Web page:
To go along with your necromancer wizard, we get a bunch of martial stuff for your goth PCs. A new fighter/paladin fighting style for Reapers focused on scythes, a new oath that IMO replaced a paladin’s oath of vengeance for spooky paladins, new death fighter feats, and rules for animated mounts. It’s easy for creators to just roll out new spells, and call it good, so this was appreciated.
More player goodies include a revised Dhampir, which I kind of shrug about, but I’m sure your Vampire the Masquerade players will love. It’s got a bunch of subtypes with themes I assume are totally not knockoffs of those. I would almost have skipped this though, because on the next page are the real rules. Playing a vampire.
Playing a vampire has always sucked in every edition of D&D. You get tons of cool powers, are stronger than everyone else, and the DM is encouraged to screw with you in vaguely defined ways to discourage it. These rules are solid and balanced around the idea that you aren’t just getting power for nothing. Essentially, you can awaken one of 4 tiers of vampirism (0-3). Each tier has a minimum level, and as you grow in class power, you can choose to grow in vampire power too. Each tier is optionally unlocked, and grants some cool vampire powers, and some cool vampire weaknesses. No more vague “can’t cross running water, but we won’t say what happens if they do”. Now it’s “You are sensitive to sunlight, taking disadvantage on all attacks, ability checks, and saving throws when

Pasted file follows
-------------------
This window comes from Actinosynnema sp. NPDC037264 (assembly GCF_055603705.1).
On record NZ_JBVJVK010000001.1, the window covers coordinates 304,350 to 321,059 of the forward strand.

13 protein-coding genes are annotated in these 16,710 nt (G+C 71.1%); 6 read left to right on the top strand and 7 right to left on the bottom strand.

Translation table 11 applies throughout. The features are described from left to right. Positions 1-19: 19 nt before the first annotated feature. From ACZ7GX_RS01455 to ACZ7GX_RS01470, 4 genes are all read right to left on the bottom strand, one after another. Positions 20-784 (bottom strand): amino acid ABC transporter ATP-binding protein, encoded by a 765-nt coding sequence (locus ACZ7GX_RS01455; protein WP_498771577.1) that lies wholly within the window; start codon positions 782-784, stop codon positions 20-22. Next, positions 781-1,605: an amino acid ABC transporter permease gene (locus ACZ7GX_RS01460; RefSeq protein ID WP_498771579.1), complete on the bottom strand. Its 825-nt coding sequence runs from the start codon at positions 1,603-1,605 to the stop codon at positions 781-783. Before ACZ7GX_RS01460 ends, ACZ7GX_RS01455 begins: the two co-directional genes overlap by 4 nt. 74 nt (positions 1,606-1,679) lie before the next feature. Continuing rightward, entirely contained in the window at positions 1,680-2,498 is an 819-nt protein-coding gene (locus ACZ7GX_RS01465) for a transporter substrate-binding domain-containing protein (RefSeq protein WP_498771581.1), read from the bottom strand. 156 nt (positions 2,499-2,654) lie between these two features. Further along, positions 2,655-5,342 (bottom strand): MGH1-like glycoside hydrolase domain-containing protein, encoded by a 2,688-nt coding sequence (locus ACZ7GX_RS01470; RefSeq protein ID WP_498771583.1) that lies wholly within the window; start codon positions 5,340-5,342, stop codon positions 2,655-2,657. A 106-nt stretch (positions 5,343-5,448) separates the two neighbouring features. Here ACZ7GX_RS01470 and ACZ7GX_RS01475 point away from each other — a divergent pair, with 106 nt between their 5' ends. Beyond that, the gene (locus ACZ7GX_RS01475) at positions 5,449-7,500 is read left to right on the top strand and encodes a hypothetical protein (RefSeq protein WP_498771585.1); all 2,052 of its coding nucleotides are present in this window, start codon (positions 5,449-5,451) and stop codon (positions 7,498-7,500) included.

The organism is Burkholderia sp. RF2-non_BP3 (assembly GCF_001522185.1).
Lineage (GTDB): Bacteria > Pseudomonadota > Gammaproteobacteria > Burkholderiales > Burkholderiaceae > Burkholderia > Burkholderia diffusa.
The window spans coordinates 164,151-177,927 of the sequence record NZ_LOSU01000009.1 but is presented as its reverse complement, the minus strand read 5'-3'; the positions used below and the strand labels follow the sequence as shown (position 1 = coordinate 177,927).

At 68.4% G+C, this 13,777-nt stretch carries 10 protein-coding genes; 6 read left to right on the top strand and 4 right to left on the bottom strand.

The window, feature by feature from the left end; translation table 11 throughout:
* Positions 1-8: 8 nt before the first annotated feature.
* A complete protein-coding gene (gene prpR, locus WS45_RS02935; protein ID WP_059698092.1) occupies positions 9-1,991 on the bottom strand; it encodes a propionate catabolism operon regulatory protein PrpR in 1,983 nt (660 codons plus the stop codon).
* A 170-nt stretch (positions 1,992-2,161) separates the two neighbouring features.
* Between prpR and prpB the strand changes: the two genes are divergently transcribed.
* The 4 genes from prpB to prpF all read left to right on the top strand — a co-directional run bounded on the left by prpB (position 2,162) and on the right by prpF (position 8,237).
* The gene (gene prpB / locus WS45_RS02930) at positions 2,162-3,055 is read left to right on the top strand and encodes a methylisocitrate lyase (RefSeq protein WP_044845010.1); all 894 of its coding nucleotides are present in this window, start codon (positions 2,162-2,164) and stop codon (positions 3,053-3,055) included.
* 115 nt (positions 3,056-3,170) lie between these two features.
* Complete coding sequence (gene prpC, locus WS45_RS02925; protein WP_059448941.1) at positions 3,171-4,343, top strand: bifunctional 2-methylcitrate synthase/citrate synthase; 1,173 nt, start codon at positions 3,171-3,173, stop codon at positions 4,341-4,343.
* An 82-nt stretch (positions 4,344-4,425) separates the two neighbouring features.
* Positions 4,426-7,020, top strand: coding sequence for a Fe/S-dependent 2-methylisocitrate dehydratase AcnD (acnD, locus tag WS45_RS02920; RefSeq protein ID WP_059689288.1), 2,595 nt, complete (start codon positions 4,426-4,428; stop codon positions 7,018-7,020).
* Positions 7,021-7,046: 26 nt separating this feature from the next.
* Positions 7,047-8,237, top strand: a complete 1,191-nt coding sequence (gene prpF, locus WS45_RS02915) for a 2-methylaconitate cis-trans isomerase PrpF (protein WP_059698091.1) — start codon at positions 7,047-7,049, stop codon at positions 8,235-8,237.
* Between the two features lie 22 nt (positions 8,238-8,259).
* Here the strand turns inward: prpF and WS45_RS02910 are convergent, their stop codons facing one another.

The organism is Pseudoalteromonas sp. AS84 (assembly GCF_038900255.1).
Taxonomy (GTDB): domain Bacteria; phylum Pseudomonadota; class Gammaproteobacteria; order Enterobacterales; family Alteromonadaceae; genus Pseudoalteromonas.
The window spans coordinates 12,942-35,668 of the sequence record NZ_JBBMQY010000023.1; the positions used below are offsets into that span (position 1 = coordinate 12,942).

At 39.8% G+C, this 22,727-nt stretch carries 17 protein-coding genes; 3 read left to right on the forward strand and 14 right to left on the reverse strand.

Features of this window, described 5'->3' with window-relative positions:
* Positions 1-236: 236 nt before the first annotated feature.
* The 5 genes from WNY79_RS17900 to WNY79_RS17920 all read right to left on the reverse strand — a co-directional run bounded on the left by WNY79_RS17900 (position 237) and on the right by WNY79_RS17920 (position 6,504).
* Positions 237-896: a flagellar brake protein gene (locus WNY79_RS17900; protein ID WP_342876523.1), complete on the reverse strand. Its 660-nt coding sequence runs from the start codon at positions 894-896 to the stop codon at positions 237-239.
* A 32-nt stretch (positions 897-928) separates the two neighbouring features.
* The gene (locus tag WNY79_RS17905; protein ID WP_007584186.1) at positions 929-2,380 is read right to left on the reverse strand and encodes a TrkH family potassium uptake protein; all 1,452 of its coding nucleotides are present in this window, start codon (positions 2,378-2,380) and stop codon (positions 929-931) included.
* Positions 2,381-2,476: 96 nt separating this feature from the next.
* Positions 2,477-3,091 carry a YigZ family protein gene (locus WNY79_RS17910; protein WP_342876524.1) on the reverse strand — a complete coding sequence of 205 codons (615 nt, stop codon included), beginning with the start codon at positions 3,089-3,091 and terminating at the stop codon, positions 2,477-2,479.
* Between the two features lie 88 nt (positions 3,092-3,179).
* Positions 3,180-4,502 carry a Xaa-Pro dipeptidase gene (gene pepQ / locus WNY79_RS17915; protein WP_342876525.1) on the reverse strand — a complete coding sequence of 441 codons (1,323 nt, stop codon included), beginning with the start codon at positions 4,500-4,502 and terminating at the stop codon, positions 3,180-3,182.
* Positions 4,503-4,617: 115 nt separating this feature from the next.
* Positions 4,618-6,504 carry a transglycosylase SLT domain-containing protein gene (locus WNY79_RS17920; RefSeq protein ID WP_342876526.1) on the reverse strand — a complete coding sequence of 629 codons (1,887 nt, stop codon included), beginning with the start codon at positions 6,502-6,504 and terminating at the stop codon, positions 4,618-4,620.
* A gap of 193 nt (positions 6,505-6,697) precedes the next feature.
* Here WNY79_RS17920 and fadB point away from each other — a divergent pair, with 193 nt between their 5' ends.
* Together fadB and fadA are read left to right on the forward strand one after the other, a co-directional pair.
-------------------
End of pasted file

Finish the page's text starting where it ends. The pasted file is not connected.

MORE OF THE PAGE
in direct sunlight. An umbrella can prevent you from taking disadvantage from sunlight, but requires a hand to hold and cannot be kept in place during combat without taking disadvantage on attack rolls, ability checks using STRand DEX, and saving throws for STR and DEX.” Vampire powers can be spruced up a bit too, with a few new feats. There is a similar entry for ghouls using the same system.
Running the Necrotic is the chapter focused on DMs. It opens with an entry on running a necromancer’s horde, including some default stat blocks for the standard horde and how they might change the various composition around if needed. Standard patrols have 4 skeleton archers, 2 skeletons, 2 skeleton infantry and a skeleton knight. But maybe you want to add a Vampire Spawn leader to oversee it. Or maybe it’s an artillery patrol of 6 skeleton archers, 2 skeleton infantry, and a skeleton ranger. And maybe you give the ranger a fireball attack to really step that up.